Tag Archives: leadership

Both sides of the Table – 2X Employee turned Employer



As you rush to get to work in the morning, have you sworn that if you owned the company, you’d implement flex hours so that people could show up at work at their most productive times instead of come in and spend the first couple hours drinking coffee and blankly staring at the screen trying to wake up? That, you’d just do things differently? Yep, I have too!

I always had plans to start my own company. Yet, after graduation, with looming bills and debt (which have only gone up with time), I held 2 full time jobs before starting up. I had amazing luck in coming up with a list of things NOT to do because one of my bosses was an exceptionally unlovable person (to put it mildly) – for example; he had a software installed in everyone’s computer to capture screenshots every 5 seconds which he checked religiously to ensure we weren’t wasting our time! Polar opposite, my other bosses (co-owned company) were absolutely spectacular!

Given these confoundingly stark differences, I started off with some fine ideas of what’s good and what’s not:

Things I feel I succeeded at, as an employer:

  • We have health coverage from day 1 (peace of mind is priority)
  • Constant (although meager) supply of snacks and pop,¬† (programmers are notorious snackers!)
  • All bank holidays are our holidays (yayyy 2-day Easter)
  • Bi-weekly Pay-Day lunches that the office pays for~
  • Open conversation about strategy, money, new clients, what’s keeping us up an night etc. (Sharing a common goal makes us stronger)
  • Paid downtown parking & bus passes (because, why not)
  • All the employees make more than all the founders (that’s table stakes)
  • Equality (it’s pretty easy for now though, since our team is small)
  • Wear whatever¬† you want (I hated dressing up like a consultant)
  • You can choose whatever laptop you want, within a set budget (Ubuntu? Windows? Mac? Windows in a Mac machine? Sure, we have them all)
  • Flex hours (Mostly because I can’t be productive before 10am)

Things I failed at, as an employer:

  • Promised half-day Fridays but due to work pressure, was unable to keep it up
  • Figure out a way to compensate engineers for their hard work as much as/similar to sales bonuses
  • Not have as many congratulatory or celebratory or seasonal celebrations as I wanted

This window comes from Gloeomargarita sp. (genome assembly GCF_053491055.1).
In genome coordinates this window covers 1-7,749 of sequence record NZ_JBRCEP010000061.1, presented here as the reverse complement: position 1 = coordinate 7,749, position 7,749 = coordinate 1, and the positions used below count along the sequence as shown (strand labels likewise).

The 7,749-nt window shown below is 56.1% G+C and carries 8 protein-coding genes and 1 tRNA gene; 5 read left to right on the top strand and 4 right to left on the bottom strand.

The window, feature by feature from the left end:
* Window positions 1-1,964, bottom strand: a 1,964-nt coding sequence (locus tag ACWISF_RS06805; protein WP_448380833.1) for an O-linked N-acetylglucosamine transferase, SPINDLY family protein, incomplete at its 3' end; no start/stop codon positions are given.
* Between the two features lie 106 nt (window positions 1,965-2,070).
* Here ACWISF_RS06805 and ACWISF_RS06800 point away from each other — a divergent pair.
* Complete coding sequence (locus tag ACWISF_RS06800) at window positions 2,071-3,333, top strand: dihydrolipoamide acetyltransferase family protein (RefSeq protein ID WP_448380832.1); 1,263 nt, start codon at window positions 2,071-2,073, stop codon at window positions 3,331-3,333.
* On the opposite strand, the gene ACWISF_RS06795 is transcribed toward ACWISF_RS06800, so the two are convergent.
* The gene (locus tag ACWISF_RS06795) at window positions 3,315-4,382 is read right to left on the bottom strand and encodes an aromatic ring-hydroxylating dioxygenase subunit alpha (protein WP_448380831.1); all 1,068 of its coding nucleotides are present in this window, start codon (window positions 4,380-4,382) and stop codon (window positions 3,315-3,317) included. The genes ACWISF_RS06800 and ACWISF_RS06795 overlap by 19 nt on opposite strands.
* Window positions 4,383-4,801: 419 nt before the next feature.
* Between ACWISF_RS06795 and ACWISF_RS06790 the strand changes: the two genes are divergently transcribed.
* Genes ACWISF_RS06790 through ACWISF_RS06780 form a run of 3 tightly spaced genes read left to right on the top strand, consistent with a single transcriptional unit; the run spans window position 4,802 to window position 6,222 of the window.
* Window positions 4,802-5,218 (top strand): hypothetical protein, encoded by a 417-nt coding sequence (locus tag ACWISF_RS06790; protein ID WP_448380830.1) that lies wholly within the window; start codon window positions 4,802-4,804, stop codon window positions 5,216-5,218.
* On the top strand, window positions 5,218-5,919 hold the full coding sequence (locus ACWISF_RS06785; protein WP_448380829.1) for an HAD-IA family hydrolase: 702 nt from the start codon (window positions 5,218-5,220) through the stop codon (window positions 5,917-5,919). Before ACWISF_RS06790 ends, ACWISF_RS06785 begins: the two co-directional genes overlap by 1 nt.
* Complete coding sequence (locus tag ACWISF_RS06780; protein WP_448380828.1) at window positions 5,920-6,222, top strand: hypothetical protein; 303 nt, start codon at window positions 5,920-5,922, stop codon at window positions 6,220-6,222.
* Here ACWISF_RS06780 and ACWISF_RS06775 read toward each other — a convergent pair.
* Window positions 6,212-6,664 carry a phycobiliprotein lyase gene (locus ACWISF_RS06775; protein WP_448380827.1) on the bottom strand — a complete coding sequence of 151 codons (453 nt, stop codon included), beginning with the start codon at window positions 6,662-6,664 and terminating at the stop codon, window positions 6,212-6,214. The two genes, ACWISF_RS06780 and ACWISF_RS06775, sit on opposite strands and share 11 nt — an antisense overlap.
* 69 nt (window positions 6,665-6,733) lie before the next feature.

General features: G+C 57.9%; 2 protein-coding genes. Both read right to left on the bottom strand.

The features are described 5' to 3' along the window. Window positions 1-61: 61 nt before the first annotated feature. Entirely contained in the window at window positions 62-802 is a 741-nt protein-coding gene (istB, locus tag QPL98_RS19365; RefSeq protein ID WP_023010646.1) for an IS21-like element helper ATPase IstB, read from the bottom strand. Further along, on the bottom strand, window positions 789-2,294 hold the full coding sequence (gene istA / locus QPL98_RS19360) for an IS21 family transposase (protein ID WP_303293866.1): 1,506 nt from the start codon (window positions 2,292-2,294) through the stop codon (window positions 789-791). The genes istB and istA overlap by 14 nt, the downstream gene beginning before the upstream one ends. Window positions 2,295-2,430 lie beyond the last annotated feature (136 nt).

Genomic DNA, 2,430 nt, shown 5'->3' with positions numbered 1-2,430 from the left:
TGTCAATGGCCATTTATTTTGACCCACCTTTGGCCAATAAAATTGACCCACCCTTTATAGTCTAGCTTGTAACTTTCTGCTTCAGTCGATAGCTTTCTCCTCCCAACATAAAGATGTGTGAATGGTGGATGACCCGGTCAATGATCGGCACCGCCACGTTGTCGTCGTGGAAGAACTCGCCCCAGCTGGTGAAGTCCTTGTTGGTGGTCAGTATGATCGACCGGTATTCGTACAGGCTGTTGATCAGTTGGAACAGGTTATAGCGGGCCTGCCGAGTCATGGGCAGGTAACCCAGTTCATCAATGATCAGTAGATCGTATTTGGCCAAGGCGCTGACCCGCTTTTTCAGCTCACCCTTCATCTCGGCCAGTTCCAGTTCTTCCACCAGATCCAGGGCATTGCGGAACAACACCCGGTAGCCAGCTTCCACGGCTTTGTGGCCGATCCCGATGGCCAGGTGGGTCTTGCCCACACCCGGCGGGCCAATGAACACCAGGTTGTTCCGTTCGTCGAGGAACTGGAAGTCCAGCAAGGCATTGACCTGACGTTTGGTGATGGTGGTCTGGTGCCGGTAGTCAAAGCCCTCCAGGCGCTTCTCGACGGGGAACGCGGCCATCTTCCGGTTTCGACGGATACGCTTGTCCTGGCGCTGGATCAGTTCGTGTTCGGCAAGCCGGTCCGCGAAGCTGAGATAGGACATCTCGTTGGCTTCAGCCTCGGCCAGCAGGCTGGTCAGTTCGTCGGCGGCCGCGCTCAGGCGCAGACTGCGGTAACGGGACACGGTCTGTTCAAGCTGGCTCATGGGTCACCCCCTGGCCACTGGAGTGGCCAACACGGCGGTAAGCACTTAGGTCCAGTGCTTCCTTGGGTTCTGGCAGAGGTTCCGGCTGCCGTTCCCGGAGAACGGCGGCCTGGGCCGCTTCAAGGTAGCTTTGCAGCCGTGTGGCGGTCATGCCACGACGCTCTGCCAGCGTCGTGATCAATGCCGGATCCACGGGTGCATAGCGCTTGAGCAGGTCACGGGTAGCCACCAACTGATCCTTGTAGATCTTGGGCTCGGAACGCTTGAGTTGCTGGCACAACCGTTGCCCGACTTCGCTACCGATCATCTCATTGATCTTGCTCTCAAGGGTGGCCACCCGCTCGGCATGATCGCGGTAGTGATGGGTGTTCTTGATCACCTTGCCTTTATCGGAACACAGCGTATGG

• 4pm Beer Fridays – something that was talked about but never implemented
  • Just failing to set expectations in general – growth numbers, commissions, raises etc (because even I don’t know)
  • Keeping sexist/discriminatory/rough remarks at bay
  • Maintaining a clean office when there’s no visitors scheduled to arrive

I DO LOVE my team, and always looking to make things better for them, I’d love to know what would you want to see done differently? What’s most important to you?

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Founders’ Mania

This is going to be a very hard piece to write, because some of the thoughts are fogged by my personal emotions while the others are just controversial.

For the last few years, tech-company founders of the young, unabashed, hoodie-wearing type are being given celebrity status that is hurting their business and everyone else involved. And this needs to stop before there’s too many people crushed and a bubble burst and a lot of good cash lost.

Let me elaborate where I am coming from.

A lot of the first time founders find themselves flogged by media and hype. It’s not easy starting a company but come on, people have been starting businesses and making money from them for ages and, that endeavor, until recently, has never been looked upon as something “heroic”. This pr and superfluous attention is drawing more and more people into “startups” just because they like the way it sounds and not necessarily because they have a great business idea that they are committed to. This is spawning lots of really bad startups which live with ridiculous expectations.

The coolness of startups are also attracting and creating lots venture capitalists or investors – either people with personal wealth or folks who have been hired by institutional VCs because they needed positions filled. These investors create a whole new round of issues – they bring with them limited experience of running and growing a company, very little experience of leadership and venture capital and a tiny or non-existent network of connections – therefore being unable to support the young startups with the essentials they need at the early stages.

Who suffers? Almost every startup. While lots of the startups actually have a real business idea, the enchantments of startup life puts unnecessary pressure to live up-to the big fake picture. It instils incorrect priorities in pursuing “cool swag”, promotes stupid ideologies as the CEO is hailed as a rockstar, creates confusion as the tiny company slogs their ass off with minimal mentoring and publicizes ridiculous expectations about the little company that has a 99% chance to fail. It creates an unhealthy environment for employees who join startups and are expected to work super hard for a lower pay while neglecting family and have little to gain other than experience – the unfair part being, even in the off-chance that the company succeeds, the founders make most of the cash.

And the newly christened investors end up funding one failed startup after another.



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